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Discriminated against for being over qualified?

Over the last three months I’ve applied for 3 roles, been thanked for my application, but told they won’t be going any further as I am ‘overqualified for the role’. One was for a charity with whom I have a personal connection, the other two were small - but growing - companies who I felt I could really help. I am now wondering how many others there have been who agreed with but didn’t voice this opinion.

I made it clear - or thought I’d made it clear - that I wanted to work locally, that I understood the role’s requirements and salary, and that I wanted to feel I was making a difference rather than just being a small cog in a big machine, but no joy. I’m now feeling, to be honest, discriminated against big-time!

I don’t want to have to have long commutes for the foreseeable future - yes there’s the pay and associated benefits but my wellbeing and quality of life is worth more to me. Any ideas on how to sell ‘being overqualified’ as a benefit to the employer?

Thanks.  

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  • There may well be many reasons you haven’t got these roles and it may just be convenient to say you are over qualified. As it's easy and quick.

    The only thing you can really do is have a cv very tailored to these roles that casts your experience in the style and light they are looking for. Dumbing down possibly but maybe necessary.

    Ultimately however it’s a buyers market. With multiple people applying for every role it’s probably just a question of reviewing every application and keep trying.

    On a personal note I would steer away from thinking in discrimination terms. It’s not a good headspace to occupy and is unlikely to see you approach these jobs in the right frame of mind.

    Good luck.
  • Hi Teresa although Keith's advice is very sound, I do understand how you feel as its hard not to take it personally sometimes.And there is considerable discrimination out there.I wonder if you are finding that agencies are the worst culprits - I have found, in recent years, that the more positive responses come from direct applications. Good luck with your search.
  • Hi Teresa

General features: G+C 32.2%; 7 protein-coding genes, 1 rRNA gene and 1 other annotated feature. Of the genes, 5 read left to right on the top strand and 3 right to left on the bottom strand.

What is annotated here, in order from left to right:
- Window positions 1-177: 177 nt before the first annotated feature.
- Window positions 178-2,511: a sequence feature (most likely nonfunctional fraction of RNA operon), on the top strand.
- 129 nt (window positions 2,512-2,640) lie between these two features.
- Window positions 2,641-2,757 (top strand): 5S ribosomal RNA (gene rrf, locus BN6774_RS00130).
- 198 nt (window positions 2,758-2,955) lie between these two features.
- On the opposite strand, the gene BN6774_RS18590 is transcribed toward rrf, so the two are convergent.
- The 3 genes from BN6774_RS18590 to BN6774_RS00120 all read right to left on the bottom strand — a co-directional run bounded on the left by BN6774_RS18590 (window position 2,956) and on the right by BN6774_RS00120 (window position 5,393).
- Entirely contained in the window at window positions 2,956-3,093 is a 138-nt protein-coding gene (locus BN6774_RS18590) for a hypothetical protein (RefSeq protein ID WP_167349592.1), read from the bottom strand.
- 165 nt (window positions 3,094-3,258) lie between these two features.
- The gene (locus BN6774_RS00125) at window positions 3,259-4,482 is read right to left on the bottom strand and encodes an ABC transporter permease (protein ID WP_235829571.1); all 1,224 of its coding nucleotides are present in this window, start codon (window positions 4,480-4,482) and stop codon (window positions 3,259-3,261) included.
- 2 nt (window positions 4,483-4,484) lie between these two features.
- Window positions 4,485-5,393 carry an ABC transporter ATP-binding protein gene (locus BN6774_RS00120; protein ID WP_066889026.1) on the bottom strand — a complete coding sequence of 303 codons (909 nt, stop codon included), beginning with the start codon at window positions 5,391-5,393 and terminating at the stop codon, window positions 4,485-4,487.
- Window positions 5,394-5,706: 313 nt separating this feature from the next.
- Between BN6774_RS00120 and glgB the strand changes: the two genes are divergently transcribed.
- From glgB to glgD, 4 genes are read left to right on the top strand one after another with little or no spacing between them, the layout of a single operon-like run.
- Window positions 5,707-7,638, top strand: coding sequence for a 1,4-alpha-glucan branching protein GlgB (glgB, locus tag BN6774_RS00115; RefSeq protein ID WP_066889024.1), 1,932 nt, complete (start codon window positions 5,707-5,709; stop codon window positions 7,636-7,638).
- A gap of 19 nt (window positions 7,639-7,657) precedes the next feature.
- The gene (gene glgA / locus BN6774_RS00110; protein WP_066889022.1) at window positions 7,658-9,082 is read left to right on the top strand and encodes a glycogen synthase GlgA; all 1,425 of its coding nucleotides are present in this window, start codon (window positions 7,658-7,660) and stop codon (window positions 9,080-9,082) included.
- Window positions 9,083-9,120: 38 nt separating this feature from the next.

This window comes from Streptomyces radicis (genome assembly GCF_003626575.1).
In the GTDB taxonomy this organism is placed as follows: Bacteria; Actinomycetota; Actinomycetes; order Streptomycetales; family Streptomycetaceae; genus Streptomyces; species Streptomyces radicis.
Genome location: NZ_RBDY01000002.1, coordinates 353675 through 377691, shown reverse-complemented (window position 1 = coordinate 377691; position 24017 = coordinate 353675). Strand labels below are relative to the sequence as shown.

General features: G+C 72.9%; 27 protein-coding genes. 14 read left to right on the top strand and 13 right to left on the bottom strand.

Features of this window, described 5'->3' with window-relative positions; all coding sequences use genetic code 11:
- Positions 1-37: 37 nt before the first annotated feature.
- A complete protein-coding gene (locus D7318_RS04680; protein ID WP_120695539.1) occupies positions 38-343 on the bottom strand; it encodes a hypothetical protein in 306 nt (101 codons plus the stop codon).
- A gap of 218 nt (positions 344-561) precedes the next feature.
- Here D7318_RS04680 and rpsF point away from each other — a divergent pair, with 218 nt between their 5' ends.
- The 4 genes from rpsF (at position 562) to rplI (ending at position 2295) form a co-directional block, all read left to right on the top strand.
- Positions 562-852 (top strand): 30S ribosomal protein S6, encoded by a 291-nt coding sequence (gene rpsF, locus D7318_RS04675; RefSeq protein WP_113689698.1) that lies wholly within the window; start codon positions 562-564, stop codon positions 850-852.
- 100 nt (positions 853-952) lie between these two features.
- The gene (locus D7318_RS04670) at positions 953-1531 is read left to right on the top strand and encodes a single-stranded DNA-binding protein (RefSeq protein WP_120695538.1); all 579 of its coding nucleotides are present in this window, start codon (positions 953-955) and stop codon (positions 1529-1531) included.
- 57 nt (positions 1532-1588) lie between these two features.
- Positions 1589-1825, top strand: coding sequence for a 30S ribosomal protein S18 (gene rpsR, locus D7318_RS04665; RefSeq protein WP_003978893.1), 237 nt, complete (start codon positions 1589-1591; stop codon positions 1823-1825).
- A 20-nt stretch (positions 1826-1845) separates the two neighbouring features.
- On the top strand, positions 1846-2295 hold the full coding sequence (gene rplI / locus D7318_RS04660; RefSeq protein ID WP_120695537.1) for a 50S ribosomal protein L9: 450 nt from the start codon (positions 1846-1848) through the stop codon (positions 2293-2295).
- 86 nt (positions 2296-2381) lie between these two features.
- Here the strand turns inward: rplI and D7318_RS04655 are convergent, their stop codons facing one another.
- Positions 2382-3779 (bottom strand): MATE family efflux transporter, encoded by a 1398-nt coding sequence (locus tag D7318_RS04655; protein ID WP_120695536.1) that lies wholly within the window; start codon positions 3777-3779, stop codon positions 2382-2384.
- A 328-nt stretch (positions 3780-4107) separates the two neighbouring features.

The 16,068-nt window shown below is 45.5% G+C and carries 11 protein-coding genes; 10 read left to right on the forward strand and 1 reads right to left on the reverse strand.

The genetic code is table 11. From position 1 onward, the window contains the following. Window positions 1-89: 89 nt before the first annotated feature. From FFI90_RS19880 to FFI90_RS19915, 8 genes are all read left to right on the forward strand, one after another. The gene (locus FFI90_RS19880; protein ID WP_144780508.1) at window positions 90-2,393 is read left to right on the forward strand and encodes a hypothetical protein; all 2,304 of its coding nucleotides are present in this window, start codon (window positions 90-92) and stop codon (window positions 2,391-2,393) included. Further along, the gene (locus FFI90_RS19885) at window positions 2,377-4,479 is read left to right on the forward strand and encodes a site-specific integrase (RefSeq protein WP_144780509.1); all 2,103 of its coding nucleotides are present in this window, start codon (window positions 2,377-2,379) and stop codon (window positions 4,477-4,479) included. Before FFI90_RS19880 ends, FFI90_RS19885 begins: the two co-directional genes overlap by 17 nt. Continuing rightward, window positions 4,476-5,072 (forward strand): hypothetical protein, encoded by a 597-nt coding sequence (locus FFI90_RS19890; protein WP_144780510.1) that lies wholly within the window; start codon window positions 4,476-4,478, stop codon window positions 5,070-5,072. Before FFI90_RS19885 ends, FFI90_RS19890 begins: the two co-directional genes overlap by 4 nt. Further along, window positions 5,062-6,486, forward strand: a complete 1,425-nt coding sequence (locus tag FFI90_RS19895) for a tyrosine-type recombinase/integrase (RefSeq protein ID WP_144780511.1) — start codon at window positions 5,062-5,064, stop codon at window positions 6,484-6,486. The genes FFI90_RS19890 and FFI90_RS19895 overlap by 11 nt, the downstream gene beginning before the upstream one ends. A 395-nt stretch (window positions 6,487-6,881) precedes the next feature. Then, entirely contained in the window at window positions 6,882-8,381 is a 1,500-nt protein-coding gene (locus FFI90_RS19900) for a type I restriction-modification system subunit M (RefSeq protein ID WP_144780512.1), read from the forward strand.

I think I would agree with Keith here, it is probably just an easy thing to do to say that you are overqualified. Dare I say it, but imo it is about the age sometimes too, not that I am saying that you are old! I agree too with Julie, it is very hard not to take it personally. From my experience, I have had most luck with direct applications too, and an application form so you can tailor your experience to the job spec, with as much or as little detail as you like. I am sure you will find something, and with you on the commuting, it is exhausting.
  • It must be really frustrating and i hope you find a role that gives you the quality of life you are after soon.

    I do agree with Keith that getting into the mindset of being 'discriminated against'. probably isn't helpful. You don't say what type of roles you have been applying for, but an organisation is always going to have to go for the people who have the best match in terms of the skills, qualifications and experience relevant to the role. People who match less well, whether they be over or under qualified are always going to be less likely to be successful. An employer can only interview/appoint a finite amount of people for a role unfortunately.

    You may want to look at how you are approaching your application - are you being clear that you want that job (rather than just understand the requirements of it), or are you focusing on how you could use your skills and experience to help the organisation succeed (which is how your bio and post comes across)? If you are focusing on how your higher level skills and experience could help the organisation, you aren't really applying for the role on offer - you are applying for the job you think you could do for them.